Collection of Cicero letters - from Harvard Classics (some are included below)
Novus Homo (65-50 BC) - "The state of things in regard to my candidature..."
Cicero vs. Clodius <1> (61 BC) - Bona Dea scandal and trial
Cicero vs. Clodius <2> (60-59 BC) - first triumvirate is formed
Cicero vs. Clodius <3> (59 BC) - Cicero under heat
Cicero vs. Clodius <4> (59-56 BC) - Cicero's exile and return:
Cicero vs. Clodius <5>: Clodia (56 BC) - excerpts from Pro Caelio: "Medea of the Palatine"
Cicero vs. Clodius <6>: Coda (52 BC) - Clodius' death (Pro Milone): Battle of Bovillae
Cicero's Palinode (56-54 BC) - First Triumvirate: "Good-bye to principle, sincerity, and honour!"
Cicero to Lentulus Spinther (54 BC) - How I Learned to Stop Worrying and Love the First Triumvirate
Caelius to/from Cicero <1> (51 BC) - Caelius' gossips: I need panthers!
Caelius to/from Cicero <2> (51-50 BC) - Cicero in Cilicia: Get me outta here! (includes Cato letter)
Caesar vs. Pompey <1> (50-49 BC) - "I know from whom to fly, but not whom to follow." (includes Pompey and Caesar letters)
Caesar vs. Pompey <2> (March - May 49 BC) - "Time has come when I can no longer act either boldly or wisely." (includes Caesar letters)
Caesar vs. Pompey <3> (48-47 BC) - Cicero in Pompey's camp and Brundisium
Letter to Aulus C?ina (In Exile) (September, 46 BC) - How I Learned to Stop Worrying and Love Caesar the Dictator
Life under Caesar <1> (46 BC) - Letters to Friends: "The Ruins of Republic"
Life under Caesar <2> (46 BC) - Letters to Paetus: Always Look on the Bright Side of Life
Life under Caesar <3> (45 BC) - Letters to Atticus: "But what about Brutus?"
Ides of March <1> (March-April 44 BC) - "The tyranny lives on though the tyrant is dead."
Ides of March <2> (May-June 44 BC) - "courage of men, planning of children"
Ides of March <3> (June - Aug 44 BC) - "All right then, forsake your country!"
Cicero vs. Antony <1> (2 September 44 BC) - Excerpts from 1st Philippic: "If I say insulting remark against his private life, I shall not object to him treating me as a bitterest enemy"
Cicero vs Antony <2> (September - November 44 BC) - "Consider his name, consider his age!"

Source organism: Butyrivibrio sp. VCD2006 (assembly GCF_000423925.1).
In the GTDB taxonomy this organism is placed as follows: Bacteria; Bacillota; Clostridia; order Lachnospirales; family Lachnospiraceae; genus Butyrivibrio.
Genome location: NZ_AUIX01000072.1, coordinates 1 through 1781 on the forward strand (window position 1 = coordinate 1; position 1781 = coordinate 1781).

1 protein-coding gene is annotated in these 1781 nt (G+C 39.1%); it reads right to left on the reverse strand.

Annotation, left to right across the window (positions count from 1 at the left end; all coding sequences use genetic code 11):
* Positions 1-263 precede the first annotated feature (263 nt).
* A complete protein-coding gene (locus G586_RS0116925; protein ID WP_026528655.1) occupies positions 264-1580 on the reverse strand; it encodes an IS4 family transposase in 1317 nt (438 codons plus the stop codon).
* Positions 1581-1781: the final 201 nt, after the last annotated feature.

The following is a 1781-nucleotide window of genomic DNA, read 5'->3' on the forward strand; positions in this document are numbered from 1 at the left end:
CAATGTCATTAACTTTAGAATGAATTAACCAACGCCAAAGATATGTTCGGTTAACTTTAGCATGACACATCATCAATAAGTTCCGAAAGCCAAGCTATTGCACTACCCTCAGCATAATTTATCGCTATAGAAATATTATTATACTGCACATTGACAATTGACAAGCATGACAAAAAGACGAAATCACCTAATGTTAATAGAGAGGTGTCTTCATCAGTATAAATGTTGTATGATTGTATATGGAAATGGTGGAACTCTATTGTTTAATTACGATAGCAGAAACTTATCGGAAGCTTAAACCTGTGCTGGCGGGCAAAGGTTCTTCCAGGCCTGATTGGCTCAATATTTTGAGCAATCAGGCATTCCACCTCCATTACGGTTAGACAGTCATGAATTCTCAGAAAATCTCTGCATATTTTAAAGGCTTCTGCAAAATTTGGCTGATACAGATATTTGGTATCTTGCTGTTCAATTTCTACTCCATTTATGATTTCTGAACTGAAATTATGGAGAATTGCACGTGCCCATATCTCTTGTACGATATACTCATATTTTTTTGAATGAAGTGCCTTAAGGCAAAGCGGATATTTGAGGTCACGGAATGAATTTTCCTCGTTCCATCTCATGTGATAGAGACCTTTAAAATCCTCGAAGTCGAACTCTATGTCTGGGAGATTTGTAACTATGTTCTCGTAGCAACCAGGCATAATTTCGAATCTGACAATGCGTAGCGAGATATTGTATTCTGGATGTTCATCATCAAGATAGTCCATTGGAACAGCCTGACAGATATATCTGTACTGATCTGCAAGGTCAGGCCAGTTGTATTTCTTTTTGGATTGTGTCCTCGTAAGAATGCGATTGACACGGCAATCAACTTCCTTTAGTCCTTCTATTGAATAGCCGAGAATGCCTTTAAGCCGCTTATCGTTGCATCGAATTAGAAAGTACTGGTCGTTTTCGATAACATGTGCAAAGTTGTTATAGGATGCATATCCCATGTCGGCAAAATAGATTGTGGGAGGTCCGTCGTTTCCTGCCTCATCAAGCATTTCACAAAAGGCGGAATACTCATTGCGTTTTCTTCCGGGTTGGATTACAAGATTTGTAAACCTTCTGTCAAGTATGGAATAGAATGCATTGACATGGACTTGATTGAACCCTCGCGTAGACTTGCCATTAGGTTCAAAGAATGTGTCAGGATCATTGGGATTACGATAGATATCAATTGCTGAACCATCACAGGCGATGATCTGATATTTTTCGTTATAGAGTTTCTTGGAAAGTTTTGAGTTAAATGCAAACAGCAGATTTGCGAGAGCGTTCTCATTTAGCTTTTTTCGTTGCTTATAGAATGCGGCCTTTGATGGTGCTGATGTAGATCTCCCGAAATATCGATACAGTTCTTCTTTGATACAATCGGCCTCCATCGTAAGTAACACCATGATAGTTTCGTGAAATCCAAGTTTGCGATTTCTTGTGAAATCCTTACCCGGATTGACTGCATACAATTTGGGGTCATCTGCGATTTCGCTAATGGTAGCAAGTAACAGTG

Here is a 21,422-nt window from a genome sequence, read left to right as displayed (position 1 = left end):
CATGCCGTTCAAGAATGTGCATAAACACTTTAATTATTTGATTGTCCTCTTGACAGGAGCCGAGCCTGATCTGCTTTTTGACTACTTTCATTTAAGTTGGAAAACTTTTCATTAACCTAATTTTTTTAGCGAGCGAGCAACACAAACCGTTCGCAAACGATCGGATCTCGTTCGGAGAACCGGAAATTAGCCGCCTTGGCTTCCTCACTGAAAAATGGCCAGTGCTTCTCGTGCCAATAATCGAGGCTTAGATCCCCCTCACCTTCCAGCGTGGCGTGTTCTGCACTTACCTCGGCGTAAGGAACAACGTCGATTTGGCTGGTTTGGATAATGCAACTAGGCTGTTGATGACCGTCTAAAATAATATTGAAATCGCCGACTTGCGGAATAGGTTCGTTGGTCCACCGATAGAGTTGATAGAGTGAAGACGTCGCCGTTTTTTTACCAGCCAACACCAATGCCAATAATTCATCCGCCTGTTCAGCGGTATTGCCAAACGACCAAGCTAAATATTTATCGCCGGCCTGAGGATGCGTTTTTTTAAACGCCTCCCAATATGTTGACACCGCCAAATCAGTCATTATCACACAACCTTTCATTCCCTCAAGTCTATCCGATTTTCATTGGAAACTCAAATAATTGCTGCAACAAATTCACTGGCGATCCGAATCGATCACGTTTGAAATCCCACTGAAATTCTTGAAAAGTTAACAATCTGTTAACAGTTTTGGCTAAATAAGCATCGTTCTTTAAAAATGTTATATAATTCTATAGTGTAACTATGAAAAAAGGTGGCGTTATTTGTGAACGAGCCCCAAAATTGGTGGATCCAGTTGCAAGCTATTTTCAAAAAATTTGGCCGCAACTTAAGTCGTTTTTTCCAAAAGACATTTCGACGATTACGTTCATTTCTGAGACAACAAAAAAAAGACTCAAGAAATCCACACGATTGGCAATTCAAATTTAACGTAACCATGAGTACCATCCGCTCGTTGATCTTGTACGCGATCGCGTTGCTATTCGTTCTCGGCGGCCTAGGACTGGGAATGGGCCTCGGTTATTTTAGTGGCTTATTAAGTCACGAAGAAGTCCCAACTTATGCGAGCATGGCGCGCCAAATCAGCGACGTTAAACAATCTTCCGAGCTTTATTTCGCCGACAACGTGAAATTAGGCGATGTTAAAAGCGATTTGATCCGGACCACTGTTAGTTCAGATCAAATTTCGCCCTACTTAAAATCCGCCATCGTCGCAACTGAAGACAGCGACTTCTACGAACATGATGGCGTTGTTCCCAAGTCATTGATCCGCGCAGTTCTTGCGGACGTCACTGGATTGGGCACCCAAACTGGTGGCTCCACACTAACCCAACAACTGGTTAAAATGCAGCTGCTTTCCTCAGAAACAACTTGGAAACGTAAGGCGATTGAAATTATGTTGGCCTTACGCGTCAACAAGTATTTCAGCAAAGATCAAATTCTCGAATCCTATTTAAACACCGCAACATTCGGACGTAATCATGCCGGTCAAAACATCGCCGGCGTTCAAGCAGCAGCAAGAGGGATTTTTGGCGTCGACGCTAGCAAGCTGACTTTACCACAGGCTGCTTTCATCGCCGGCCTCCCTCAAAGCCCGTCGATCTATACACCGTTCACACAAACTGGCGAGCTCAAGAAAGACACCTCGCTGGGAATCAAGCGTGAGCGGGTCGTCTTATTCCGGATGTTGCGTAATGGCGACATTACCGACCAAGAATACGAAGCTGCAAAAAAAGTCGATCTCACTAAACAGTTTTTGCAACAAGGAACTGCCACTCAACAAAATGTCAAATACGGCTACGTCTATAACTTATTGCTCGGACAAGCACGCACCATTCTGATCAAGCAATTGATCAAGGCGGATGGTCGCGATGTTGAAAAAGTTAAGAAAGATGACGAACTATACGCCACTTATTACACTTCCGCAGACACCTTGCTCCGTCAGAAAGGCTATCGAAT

Cicero vs. Antony <3> (Dec. 44 BC - March 43 BC) - "I beg you to throw yourself into the cause of the Republic."
Cicero vs. Antony <4> (April - May 43 BC) - "If we want to be merciful, we shall never be without a civil war."
Cicero vs. Antony <5> (May - July 43 BC) - "The young man must be praised, honored, and lifted up."
Cicero to Terentia <1> (58 BC) - exile letters to wife: "I only wish to die in your arms"
Cicero to Terentia <2> (50-47 BC) - later letters to wife: "If there is no basin in the bath, have one put in."
Cicero to Quintus (June 15, 58 BC) - exile letter to his brother: "Brother, brother, brother!"
Cicero to Atticus (Jan. 20, 60BC) - on friendship: "You who share in all my conversations and projects--where are you?"
Pomponia's marriage (68-44 BC) - an example of very unhappy arranged marriage: "There, that's what I have to put up with every day!"
Tiro's illness <1> (53BC) - Two-for-one: Get healthy, get free.
Tiro's illness <2> (50BC) - "Good-bye, dear Tiro, good-bye good-bye, and good health to you!"
Tiro's illness <3> (45BC) - "Take great care of yourself, if you love me"
Cicero to Tiro (51BC) - Cicero informs Tiro about approaching civil war
Cicero Family to Tiro - letters by Cicero's brother and son
Cicero to Atticus (45 BC) - Cicero's grief over daughter Tullia's death
Cicero to Lucceius (45 BC) - reply to consolation letter
Sulpicius to Cicero (45 BC) - very famous consolation letter (as featured in Byron's Childe Harold)
Cicero to Sulpicius (45 BC) - Cicero's reply to above
Lucceius to Cicero (45 BC) - Lucceius' 2nd consolation letter
Cultural letters (66-51 BC) - "A letter does not blush."
Antony to/from Cicero (49, 44 BC) - art of being courteous while threatening
Note: Most of these are excerpts from Cicero's letters. You can read the letters in their entirety at Perseus website. You can look for a specific letter directly via searching by its number (given in parenthesis) in the 'Go to' box at the top.
For instance, if you are looking for a letter with a heading like:
CDVI (F VIII, 17)
M. CAELIUS RUFUS TO CICERO (IN EPIRUS)
type in F 8.17 in the Go to box and then press return.
You can jump to any letter by using letter number for the following collections:
Atticus letters: A #.#
Brutus letters: BRUT. #.#
Quintus letters: Q FR #.#
Other lettrers: F #.#
This post has been edited by theilian: Apr 18 2007, 07:46 PM